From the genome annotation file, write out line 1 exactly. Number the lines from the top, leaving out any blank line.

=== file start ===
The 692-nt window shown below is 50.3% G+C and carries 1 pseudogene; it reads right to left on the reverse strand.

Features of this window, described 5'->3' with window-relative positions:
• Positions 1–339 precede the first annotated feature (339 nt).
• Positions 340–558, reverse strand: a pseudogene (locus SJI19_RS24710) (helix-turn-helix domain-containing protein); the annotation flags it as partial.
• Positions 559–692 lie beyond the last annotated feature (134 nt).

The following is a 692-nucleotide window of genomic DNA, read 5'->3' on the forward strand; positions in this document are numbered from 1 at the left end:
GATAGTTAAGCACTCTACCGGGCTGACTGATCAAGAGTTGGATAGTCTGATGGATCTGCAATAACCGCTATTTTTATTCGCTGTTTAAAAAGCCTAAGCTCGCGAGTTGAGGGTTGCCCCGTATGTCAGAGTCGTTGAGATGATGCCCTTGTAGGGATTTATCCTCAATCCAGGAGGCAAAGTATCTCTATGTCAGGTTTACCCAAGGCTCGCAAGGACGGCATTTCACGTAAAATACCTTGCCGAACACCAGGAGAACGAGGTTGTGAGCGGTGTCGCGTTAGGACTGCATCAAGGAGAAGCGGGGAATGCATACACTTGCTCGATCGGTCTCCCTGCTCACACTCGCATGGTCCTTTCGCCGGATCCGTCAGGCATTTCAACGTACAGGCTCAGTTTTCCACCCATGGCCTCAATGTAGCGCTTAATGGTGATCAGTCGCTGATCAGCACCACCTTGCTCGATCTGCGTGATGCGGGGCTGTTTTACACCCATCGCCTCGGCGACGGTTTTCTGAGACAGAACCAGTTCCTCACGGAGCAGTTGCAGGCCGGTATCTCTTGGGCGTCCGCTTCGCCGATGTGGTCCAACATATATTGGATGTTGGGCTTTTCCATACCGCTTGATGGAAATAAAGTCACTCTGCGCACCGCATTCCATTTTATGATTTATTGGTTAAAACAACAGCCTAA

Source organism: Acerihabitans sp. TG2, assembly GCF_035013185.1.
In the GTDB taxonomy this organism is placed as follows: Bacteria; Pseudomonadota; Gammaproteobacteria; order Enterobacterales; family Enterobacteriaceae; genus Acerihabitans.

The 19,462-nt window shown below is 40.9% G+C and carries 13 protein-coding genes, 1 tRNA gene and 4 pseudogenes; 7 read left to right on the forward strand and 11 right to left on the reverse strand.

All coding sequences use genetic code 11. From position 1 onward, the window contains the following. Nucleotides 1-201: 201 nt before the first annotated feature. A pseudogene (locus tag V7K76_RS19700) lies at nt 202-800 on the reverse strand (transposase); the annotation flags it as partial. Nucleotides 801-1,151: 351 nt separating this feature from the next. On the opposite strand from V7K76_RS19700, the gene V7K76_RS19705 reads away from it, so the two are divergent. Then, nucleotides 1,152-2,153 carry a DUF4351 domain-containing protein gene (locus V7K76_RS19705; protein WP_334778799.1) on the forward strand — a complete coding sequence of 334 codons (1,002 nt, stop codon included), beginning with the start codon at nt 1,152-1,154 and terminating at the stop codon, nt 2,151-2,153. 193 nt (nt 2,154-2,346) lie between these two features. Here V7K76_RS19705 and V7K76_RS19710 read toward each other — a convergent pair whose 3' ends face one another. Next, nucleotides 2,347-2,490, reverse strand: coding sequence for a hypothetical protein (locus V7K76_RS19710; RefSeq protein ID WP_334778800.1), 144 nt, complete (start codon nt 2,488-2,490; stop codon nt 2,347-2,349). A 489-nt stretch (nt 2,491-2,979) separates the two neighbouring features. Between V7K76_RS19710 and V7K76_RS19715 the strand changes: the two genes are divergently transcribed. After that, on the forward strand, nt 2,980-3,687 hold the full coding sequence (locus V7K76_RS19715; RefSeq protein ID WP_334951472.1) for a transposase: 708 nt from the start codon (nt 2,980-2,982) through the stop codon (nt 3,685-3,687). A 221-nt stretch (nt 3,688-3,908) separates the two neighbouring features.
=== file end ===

The 692-nt window shown below is 50.3% G+C and carries 1 pseudogene; it reads right to left on the reverse strand.